Tuesday, December 04, 2018

He Wants Us To Go Along To Get Along


We have met the enemy and he is us.

Steve M reviews how GOP-controlled legislatures in Michigan and Wisconsin are pushing legislation to hamstring newly elected Democrat governors and attorneys general.  The laws then would be signed by Republican governors on their way out the door. Slamming NPR, SM notes "Steve Inskeep interviewed a poli sci professor named Thad Kousser, who assured us all that Both Sides Do It."





But Kousser is merely one, presumably objective, professor. It is more serious when a former President- a Democrat, no less- does the same and no one notices.  Last week, putative Democrat Barack Obama stated (beginning at 24:31 of the video below) at the 25th Anniversary Gala of the (James A) Baker Institute at Rice University

When Jim arrives in Washington in 1981, you still had a whole bunch of conservative democrats, many of them from the south. You had Republicans, many from the north, who were extraordinarily liberal on environmental issues or civil rights issues on a whole range of topics and you know political scientists were getting angry at the fact that American parties don't make any sense.

Actually, they weren't "angry," rather suggesting the possibility that at some distant point in time the parties should transition from "Democrat" and "Republican" to "liberal" and "conservative." Obama understands that has largely, informally, occurred in the decades since. He also pines for the time when progressive leadership (i.e., Speaker O'Neill) was forced to sell out the progressive principles of the party. Obama continues

There's not always any rhyme or reason for it but the advantage of that was that you had overlapping- an overlapping ideological spectrum in each party so that there were going to be some Democrats you could have a conversation with who in turn were going to put some pressure on Tip O'Neill because they said "doggone it, If I'm gonna keep my seat in Tennessee, you're going to have to give a little bit because Reagan's really popular down there, and conversely Democrats would have to deal with the fact that there were going to be some Republicans who were going to reach across the aisle because actually they have same view on certain issues.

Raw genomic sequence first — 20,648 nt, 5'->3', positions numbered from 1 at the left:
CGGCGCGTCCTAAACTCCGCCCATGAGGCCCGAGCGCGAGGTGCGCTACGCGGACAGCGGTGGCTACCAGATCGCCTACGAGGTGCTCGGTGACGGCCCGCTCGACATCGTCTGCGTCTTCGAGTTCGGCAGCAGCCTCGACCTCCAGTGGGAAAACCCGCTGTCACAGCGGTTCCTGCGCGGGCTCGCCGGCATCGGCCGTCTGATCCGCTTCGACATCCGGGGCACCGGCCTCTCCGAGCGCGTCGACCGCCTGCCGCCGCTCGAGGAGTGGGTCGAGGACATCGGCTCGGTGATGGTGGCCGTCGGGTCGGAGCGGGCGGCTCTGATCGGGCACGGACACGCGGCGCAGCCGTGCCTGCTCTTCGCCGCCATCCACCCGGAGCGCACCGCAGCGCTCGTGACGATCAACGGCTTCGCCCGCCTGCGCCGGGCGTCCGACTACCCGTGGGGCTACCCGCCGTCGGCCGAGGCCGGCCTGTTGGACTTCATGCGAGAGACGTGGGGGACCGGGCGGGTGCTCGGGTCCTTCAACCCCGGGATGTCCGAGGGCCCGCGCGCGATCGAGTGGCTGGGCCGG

The former President continues his history lecture by blaming the media, The New York Times equally with Fox News, alleging

There are a range of reasons why that changed. Some of that had to do with the shift in the media because in 1981 your news cycle was still governed by the stories that were going to be filed by AP, Washington Post, maybe New York Times and the three broadcast stations and whether it was Cronkite, Brinkley, or what have you, there was a common set of facts, a baseline around which both parties had to adapt and respond to and by the time I take office what you increasingly have is a media environment in which if you are a Fox News viewer, you have an entirely different reality than if you are a New York Times reader.

Obama blames gerrymandering and believes both sides are in on it equally, about which North Carolinians beg to differ. The word "Georgia" never escapes his lips and he pretends to be unaware of voter suppression by Republicans there and elsewhere.  Nor does he mention that results of a democratic election are being undone in Wisconsin and Michigan. Instead, we hear

It means the basis of each respective party had become more ideological. It means that because of gerrymandering, members of Congress now are entirely sure they'll win the seat if they get the nomination. What they get to worry about is whether I get somebody from farther to the right or farther to the left who's going to run against me in a primary.  They then are not willing to stray from whatever the party line has become....

What they get to worry about is whether I get somebody from farther to the right or farther to the left who's going to run against me in a primary.  But it is not liberal and conservative activists who equally have mounted credible primary campaigns in, respectively, Democratic and Republican primaries.  It's as if the history professor/44th President had never heard the phrase Tea Party.





There is simply no leftist equivalent to the rightist Tea Party, which sent many conservative Republicans, including then-Minority Leader Eric Cantor, packing, and which has had a lasting impact upon GOP legislators, persuaded previously to oppose anything Obama and now supportive of anything Trump.

Playing the bothsiderism game, Barack Obama disappears that history, as he downplayed the threat from the far right while he was President.  In June, Axios noted that "at least nine" Democrats mulling a 2020 run had met with him because "meeting with Obama is an easy way for 2020 contenders to gain legitimacy and presidential wisdom — and, most importantly, a foothold with the man still largely considered to be the Democratic Party's figurehead."

So it matters what Barack Obama thinks.  And what he thinks is that the Democratic Party is becoming too ideological, Washington dysfunction is prompted by the media, and the Democratic Party is as guilty as is the Republican Party of subverting democracy.  And that nothing could be finer than a Democratic House Speaker and a Republican President sitting down together and forging consensus because that was the great thing about the Reagan presidency.



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